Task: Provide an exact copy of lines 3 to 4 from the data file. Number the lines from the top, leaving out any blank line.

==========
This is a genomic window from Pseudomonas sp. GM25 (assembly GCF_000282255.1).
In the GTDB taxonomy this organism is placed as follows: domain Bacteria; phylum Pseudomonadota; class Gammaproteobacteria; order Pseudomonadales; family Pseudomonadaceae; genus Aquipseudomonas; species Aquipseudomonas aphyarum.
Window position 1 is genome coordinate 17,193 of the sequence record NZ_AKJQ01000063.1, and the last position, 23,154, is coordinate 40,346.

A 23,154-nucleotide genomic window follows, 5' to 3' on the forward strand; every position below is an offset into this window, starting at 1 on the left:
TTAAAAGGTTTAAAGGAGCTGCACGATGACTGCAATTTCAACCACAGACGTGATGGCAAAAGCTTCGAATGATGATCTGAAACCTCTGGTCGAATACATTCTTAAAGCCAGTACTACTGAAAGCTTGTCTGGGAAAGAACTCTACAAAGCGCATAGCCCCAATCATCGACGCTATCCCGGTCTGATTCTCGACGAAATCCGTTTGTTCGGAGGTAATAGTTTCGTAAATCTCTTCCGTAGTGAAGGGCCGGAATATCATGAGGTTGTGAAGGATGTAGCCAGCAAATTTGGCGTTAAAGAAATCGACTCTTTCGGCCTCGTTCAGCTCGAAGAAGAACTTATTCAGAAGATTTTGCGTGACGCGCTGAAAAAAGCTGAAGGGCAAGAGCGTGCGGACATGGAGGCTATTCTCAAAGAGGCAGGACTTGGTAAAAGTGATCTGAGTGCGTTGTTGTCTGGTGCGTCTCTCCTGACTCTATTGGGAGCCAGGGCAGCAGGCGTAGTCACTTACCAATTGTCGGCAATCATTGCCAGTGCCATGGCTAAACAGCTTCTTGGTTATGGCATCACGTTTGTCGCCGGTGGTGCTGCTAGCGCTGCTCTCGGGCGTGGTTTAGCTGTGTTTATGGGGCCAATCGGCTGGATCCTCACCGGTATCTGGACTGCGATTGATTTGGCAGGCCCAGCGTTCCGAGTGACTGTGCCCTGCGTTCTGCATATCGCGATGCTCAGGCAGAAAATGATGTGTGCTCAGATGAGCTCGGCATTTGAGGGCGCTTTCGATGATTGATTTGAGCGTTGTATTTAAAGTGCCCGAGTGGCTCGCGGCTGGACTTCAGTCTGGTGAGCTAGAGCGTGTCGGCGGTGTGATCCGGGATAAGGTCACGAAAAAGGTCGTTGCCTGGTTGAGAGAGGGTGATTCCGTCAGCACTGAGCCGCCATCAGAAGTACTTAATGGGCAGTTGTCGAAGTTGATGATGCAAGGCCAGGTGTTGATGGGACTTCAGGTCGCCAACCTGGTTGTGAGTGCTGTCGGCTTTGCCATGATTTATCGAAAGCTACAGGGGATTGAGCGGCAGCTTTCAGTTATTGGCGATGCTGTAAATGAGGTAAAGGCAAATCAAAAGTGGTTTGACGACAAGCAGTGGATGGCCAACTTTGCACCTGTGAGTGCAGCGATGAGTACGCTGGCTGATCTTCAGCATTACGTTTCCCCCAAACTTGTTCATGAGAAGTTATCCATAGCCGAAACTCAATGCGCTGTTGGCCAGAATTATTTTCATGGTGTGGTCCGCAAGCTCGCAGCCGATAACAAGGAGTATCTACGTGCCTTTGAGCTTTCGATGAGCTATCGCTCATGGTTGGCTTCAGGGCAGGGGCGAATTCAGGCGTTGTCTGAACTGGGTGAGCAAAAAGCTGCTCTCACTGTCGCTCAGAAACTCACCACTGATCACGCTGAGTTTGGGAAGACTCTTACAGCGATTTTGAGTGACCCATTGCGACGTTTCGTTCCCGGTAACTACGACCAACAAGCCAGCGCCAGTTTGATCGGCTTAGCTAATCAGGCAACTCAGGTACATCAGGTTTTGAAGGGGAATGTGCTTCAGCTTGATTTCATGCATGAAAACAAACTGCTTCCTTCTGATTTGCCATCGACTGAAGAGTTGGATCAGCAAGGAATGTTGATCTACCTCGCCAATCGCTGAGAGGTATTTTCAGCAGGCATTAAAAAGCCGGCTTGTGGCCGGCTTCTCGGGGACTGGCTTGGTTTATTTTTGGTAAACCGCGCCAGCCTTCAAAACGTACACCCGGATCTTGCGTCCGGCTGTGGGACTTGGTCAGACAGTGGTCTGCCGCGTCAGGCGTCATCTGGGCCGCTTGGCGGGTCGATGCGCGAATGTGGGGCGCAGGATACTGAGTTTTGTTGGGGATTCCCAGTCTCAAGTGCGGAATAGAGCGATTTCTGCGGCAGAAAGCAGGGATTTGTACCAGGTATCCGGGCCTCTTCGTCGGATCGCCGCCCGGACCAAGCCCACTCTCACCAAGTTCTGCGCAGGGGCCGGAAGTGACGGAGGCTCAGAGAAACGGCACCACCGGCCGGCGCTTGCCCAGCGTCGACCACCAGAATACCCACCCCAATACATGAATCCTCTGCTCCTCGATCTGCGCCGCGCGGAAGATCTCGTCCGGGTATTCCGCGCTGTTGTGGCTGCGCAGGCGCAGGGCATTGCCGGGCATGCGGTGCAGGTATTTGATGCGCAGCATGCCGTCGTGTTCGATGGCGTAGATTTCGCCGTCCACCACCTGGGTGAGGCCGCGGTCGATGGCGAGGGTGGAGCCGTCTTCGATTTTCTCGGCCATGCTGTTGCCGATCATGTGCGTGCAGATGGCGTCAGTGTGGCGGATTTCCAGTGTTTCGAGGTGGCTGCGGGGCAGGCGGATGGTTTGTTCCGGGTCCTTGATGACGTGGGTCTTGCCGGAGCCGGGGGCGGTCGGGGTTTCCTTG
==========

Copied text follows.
Window position 1 is genome coordinate 17,193 of the sequence record NZ_AKJQ01000063.1, and the last position, 23,154, is coordinate 40,346.

A 23,154-nucleotide genomic window follows, 5' to 3' on the forward strand; every position below is an offset into this window, starting at 1 on the left: